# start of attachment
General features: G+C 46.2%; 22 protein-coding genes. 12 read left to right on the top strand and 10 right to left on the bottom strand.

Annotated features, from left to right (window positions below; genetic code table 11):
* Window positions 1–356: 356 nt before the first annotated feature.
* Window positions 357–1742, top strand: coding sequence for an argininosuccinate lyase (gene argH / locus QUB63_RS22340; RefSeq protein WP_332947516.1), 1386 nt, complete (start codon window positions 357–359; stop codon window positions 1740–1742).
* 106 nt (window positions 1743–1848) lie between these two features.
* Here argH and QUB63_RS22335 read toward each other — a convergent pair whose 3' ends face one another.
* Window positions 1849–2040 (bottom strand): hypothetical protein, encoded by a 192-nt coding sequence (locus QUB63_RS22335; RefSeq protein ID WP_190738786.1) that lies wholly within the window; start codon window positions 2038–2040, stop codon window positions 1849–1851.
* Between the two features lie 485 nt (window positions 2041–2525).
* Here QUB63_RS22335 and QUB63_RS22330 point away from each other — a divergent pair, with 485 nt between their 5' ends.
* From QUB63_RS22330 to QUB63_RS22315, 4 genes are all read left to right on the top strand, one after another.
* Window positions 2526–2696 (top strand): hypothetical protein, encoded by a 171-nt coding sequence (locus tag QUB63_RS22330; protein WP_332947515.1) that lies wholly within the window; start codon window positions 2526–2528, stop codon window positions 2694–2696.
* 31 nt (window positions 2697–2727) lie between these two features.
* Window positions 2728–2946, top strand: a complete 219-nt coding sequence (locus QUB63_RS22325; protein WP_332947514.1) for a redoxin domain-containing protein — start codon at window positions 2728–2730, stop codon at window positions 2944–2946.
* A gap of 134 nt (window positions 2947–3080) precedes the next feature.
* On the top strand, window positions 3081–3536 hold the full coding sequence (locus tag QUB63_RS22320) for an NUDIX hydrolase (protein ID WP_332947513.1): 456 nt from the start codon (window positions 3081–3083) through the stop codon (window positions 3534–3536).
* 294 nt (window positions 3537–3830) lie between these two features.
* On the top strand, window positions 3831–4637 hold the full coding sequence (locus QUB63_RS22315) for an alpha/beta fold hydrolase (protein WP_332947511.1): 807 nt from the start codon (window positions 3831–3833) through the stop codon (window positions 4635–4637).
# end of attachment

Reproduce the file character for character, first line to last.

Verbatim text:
General features: G+C 46.2%; 22 protein-coding genes. 12 read left to right on the top strand and 10 right to left on the bottom strand.

Annotated features, from left to right (window positions below; genetic code table 11):
* Window positions 1–356: 356 nt before the first annotated feature.
* Window positions 357–1742, top strand: coding sequence for an argininosuccinate lyase (gene argH / locus QUB63_RS22340; RefSeq protein WP_332947516.1), 1386 nt, complete (start codon window positions 357–359; stop codon window positions 1740–1742).
* 106 nt (window positions 1743–1848) lie between these two features.
* Here argH and QUB63_RS22335 read toward each other — a convergent pair whose 3' ends face one another.
* Window positions 1849–2040 (bottom strand): hypothetical protein, encoded by a 192-nt coding sequence (locus QUB63_RS22335; RefSeq protein ID WP_190738786.1) that lies wholly within the window; start codon window positions 2038–2040, stop codon window positions 1849–1851.
* Between the two features lie 485 nt (window positions 2041–2525).
* Here QUB63_RS22335 and QUB63_RS22330 point away from each other — a divergent pair, with 485 nt between their 5' ends.
* From QUB63_RS22330 to QUB63_RS22315, 4 genes are all read left to right on the top strand, one after another.
* Window positions 2526–2696 (top strand): hypothetical protein, encoded by a 171-nt coding sequence (locus tag QUB63_RS22330; protein WP_332947515.1) that lies wholly within the window; start codon window positions 2526–2528, stop codon window positions 2694–2696.
* 31 nt (window positions 2697–2727) lie between these two features.
* Window positions 2728–2946, top strand: a complete 219-nt coding sequence (locus QUB63_RS22325; protein WP_332947514.1) for a redoxin domain-containing protein — start codon at window positions 2728–2730, stop codon at window positions 2944–2946.
* A gap of 134 nt (window positions 2947–3080) precedes the next feature.
* On the top strand, window positions 3081–3536 hold the full coding sequence (locus tag QUB63_RS22320) for an NUDIX hydrolase (protein ID WP_332947513.1): 456 nt from the start codon (window positions 3081–3083) through the stop codon (window positions 3534–3536).
* 294 nt (window positions 3537–3830) lie between these two features.
* On the top strand, window positions 3831–4637 hold the full coding sequence (locus QUB63_RS22315) for an alpha/beta fold hydrolase (protein WP_332947511.1): 807 nt from the start codon (window positions 3831–3833) through the stop codon (window positions 4635–4637).